“We criticize dictators for quelling dissent and silencing protestors with tactics like curfews, we’ll certainly speak out when it’s happening in our own backyard. The people of Ferguson have the right to protest peacefully the lack of accountability for Michael Brown’s shooting.”
- Amnesty International USA’s executive director, Steven W. Hawkins
I’m sure most of you have heard by now of Missouri Governor Jay Nixon’s decision to deploy the National Guard to the unrest in Ferguson, but what you may not have heard is that human rights organization Amnesty International is also on the ground. In fact, it has been there for several days now and is quite disturbed by what is happening.
Specifically, Amnesty International USA announced on August 14, that it had sent a 12-person human rights delegation to Ferguson. Yet while the organization has been there for several days, it wasn’t until last night that I started seeing considerable media coverage on the subject. Buzzfeed went so far as to say that some of the resources deployed have never before been used in the United States:
WASHINGTON — Amnesty International has taken “unprecedented” action to deal with the situation in Ferguson, Missouri, by sending resources the human rights group has never before deployed inside the United States.
The organization has been on the ground in Ferguson since Thursday. It sent a 13-person human rights delegation to the city in the wake of the Aug. 9 police shooting death of Michael Brown.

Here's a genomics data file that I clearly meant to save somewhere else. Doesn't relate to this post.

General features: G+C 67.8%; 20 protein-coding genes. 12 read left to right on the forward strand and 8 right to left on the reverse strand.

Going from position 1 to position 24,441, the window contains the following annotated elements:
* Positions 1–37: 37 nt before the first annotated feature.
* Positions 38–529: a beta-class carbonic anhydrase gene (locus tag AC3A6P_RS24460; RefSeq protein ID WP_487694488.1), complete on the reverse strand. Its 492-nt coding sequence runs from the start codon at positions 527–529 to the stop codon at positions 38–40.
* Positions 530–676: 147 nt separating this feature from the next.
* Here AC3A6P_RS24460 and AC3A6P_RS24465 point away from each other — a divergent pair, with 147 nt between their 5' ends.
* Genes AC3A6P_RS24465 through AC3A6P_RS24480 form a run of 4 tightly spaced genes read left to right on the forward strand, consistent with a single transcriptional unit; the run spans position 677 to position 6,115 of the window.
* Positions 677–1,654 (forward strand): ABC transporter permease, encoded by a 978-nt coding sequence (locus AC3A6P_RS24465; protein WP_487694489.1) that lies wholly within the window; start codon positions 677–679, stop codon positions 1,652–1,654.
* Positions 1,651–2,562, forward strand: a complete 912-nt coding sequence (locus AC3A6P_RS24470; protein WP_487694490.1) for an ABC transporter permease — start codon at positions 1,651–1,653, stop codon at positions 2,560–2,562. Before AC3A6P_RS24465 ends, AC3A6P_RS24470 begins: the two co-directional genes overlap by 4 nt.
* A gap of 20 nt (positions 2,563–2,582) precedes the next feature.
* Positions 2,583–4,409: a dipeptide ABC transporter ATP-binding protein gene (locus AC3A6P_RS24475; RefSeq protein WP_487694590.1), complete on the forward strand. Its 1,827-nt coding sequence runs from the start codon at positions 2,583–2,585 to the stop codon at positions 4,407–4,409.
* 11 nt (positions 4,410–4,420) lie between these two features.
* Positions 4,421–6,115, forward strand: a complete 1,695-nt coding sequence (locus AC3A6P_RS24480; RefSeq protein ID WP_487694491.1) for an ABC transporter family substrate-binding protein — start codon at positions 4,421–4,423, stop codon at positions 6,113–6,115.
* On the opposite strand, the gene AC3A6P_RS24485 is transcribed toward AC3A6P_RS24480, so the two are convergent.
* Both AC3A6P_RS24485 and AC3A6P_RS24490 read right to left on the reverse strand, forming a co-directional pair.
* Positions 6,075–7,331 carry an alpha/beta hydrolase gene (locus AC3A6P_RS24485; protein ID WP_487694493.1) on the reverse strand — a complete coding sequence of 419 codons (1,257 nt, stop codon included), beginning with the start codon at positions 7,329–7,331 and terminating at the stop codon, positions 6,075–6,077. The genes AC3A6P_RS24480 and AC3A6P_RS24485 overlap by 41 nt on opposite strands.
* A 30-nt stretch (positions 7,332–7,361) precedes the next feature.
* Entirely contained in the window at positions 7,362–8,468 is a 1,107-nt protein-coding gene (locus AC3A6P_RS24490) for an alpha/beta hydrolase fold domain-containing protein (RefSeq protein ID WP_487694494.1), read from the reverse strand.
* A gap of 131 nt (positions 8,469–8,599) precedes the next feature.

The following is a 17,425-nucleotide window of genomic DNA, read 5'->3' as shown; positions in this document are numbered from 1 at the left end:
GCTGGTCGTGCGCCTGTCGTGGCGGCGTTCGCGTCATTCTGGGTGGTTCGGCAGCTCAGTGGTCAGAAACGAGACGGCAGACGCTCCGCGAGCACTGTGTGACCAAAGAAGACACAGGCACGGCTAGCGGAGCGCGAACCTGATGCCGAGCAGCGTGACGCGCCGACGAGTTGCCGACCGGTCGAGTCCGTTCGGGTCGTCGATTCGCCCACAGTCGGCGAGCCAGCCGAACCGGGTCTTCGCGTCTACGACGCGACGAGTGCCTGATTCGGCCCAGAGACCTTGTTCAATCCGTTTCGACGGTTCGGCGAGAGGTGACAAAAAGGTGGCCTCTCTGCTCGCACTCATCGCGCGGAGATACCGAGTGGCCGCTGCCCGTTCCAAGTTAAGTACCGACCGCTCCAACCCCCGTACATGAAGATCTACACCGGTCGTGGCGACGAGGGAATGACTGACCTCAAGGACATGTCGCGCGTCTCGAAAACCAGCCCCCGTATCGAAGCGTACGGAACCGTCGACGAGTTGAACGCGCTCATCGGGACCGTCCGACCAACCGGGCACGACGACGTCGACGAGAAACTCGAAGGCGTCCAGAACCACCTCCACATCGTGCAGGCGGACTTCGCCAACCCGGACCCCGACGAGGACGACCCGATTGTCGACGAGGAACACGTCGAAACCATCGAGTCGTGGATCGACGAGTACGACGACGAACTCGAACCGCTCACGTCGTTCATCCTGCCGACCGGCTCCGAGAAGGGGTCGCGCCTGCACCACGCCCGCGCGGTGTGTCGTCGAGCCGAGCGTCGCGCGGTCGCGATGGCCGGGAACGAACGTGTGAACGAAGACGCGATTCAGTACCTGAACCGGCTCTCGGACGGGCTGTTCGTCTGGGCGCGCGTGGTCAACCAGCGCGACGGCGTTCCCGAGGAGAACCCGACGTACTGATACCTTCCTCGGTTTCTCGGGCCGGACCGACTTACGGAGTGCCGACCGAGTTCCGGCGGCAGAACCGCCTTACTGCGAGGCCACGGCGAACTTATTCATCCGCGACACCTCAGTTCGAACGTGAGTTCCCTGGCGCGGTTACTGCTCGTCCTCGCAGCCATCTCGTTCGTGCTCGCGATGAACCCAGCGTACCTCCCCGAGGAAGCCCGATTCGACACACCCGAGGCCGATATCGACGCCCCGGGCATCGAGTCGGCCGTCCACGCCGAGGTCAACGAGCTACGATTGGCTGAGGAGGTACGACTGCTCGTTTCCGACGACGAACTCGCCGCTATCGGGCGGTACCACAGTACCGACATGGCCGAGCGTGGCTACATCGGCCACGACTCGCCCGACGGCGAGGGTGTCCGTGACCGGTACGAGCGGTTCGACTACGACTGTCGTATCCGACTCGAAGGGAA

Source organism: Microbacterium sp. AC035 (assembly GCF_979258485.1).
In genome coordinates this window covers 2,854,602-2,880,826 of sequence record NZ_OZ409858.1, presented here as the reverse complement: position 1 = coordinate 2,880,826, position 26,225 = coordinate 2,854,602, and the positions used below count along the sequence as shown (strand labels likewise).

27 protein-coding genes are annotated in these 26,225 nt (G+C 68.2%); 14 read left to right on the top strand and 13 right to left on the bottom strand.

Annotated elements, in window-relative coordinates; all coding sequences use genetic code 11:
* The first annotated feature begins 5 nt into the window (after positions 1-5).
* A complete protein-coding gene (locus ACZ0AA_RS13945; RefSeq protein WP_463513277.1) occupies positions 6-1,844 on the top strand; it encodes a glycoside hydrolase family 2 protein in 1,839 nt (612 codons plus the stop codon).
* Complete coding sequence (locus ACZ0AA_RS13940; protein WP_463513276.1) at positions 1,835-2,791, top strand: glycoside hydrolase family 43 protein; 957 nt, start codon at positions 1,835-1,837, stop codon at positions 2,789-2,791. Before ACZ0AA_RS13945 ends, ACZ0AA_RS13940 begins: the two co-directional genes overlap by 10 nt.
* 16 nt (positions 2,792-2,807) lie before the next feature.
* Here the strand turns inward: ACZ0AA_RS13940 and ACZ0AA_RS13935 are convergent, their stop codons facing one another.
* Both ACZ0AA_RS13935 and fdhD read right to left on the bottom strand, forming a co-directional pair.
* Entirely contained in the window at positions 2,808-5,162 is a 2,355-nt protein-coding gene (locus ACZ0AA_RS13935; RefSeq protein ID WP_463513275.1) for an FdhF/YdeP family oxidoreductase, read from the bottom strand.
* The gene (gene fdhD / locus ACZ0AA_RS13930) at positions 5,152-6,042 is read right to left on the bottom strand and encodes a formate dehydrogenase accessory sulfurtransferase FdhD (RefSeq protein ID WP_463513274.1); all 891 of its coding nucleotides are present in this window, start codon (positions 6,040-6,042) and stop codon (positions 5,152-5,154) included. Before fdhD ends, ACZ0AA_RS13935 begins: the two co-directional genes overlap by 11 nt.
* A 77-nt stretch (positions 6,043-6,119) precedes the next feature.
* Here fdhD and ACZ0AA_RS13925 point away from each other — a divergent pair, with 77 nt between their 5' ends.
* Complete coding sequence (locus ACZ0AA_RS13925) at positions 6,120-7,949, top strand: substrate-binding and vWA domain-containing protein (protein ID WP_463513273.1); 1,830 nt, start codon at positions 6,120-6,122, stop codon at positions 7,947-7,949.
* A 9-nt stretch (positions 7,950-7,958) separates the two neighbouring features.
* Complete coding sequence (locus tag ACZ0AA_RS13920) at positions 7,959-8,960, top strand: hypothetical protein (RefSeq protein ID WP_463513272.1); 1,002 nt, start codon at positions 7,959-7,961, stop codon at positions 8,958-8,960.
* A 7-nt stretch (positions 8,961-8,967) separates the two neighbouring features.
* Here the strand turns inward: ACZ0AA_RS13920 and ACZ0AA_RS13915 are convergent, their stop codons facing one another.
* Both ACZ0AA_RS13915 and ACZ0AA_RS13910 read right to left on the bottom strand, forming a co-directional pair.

Jasmine Heiss, a senior campaigner with Amnesty and part of the team in Ferguson, said the use of the “cross-functional team” — which she said included community trainers, researchers, and human rights observers — was “unprecedented” within the U.S. for the group.
On Saturday, after Missouri Gov. Jay Nixon declared a state of emergency and put a curfew in place in Ferguson, Amnesty International USA’s executive director, Steven W. Hawkins, issued a scathing statement.
“We criticize dictators for quelling dissent and silencing protestors with tactics like curfews, we’ll certainly speak out when it’s happening in our own backyard,” he said. “The people of Ferguson have the right to protest peacefully the lack of accountability for Michael Brown’s shooting.”
Just last week, I wrote a piece on why I thought Ferguson would ultimately be seen as a significant event in American history and its importance only seems to increase as the days pass. While many Americans are becoming outraged at the scenes of police militarization and third-world like tactics, I guess it shouldn’t come as any surprise. After all, it was just a matter of time before the power structure turned its aggressive and violent foreign policy inward on its own citizenry.
Hoping for peace and justice.
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